It was love at first sight. There she was, in the flower garden, at the rose bush surrounded by her sisters – the truly fairest of them all. He had never seen anything so wonderful, so resplendent in his life. Of all the flowers the Nightingale had admired before, they paled in comparison with the exquisite beauty of the Rose. And the more he looked at her, the stronger his love became. The deep and yet delicate purple of her almost translucent petals, the perfectly shaped head resting on a slender neck-like stem, the intoxicatingly delicious fragrance with which she filled the air around her, drew him in with irresistible force.
Every time the Nightingale tried to approach the Rose, the numerous and sharp thorns would prevent him from reaching her. So, he hovered above, hoping to attract her attention somehow. All day long his thirsty, insatiable eyes drank the overflow of her beauty, never seeming to get the fill of it. At night the Nightingale would sing the best he could. In these songs, he told the Rose how much he loved her; he begged her for an answer and asked her to fly away with him. They were songs of joy and sadness, hope and despair, longing and surrender, the heart-breaking songs of unrequited love.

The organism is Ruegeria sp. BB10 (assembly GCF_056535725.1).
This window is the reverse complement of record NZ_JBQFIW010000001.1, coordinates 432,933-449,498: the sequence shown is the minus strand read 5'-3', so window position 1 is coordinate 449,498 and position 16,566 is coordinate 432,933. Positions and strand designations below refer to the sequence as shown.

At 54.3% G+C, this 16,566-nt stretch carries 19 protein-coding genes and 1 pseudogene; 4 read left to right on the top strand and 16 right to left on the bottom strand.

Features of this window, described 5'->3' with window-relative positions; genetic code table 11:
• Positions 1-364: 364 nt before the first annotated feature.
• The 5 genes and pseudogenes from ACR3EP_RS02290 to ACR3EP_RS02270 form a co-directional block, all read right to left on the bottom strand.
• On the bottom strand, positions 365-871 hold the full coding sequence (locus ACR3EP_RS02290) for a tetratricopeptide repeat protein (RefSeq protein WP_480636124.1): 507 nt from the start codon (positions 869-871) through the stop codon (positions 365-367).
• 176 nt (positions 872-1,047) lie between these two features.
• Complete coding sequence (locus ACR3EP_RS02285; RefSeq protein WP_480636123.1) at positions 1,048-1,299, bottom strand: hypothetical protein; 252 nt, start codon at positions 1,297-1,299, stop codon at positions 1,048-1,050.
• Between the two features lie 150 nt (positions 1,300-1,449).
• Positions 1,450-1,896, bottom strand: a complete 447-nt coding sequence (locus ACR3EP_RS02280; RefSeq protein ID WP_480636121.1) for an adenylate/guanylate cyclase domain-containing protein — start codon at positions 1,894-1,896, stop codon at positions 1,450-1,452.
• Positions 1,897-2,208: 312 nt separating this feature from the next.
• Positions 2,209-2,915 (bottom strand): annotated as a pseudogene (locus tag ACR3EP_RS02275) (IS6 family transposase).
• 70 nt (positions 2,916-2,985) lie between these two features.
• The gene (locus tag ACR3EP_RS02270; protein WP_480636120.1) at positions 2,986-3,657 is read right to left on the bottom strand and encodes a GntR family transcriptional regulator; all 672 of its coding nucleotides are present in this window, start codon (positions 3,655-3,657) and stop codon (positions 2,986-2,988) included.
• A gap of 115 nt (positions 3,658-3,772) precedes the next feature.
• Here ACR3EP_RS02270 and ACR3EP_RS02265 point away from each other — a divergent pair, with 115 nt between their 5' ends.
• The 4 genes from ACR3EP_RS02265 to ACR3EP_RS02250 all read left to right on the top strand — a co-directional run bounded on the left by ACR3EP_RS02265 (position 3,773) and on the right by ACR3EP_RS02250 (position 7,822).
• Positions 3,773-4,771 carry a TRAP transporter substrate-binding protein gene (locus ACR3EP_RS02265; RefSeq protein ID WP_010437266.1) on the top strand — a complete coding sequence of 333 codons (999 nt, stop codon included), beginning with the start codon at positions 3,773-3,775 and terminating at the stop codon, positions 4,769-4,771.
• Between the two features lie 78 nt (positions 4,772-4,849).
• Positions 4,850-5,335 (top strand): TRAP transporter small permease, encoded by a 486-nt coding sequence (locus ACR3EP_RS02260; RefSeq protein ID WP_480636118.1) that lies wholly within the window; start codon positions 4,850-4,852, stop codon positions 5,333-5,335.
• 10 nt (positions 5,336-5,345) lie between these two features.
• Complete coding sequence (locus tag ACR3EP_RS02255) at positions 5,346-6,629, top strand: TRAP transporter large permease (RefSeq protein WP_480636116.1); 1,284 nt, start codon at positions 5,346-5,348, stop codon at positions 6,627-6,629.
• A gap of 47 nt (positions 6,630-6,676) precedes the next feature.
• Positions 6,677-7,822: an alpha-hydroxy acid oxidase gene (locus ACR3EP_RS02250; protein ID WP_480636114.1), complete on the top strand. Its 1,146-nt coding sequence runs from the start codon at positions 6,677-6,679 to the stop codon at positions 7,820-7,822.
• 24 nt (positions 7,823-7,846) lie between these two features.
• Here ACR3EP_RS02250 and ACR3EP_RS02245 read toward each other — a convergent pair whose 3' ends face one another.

But the Rose always remained silent. She never even looked at the Nightingale. During the day, her beautiful head was turned toward the Sun and at night, she would close her petals and sleep. Was she in love with the Sun? Was she dreaming about him in her sleep? Was she listening to the Nightingale singing? There was no way of knowing. How could one guess what the silence truly means? It could mean anything or nothing.
In desperation, the Nightingale would lament his misfortune to other birds, complaining about the total indifference and disregard the Rose had shown for him.
“You should forget her,” they would tell him. “Sure, she is a beauty. But there are other flowers around you, just as beautiful as she is. If only you weren’t blinded by your love for the Rose, you would be able to see them. And some surely would respond to your enchanting singing.”
“Oh, no!” protested the Nightingale. “It is you who are blind if you cannot see how incomparably superior she is to all other flowers. After seeing her, I can’t look at anyone else. It is either her or nobody. Perhaps I am not as good a singer as you say. If only I could learn to sing better, if only I could come up with better songs, she would finally hear me. But now I don’t even know if she is listening to me or not.”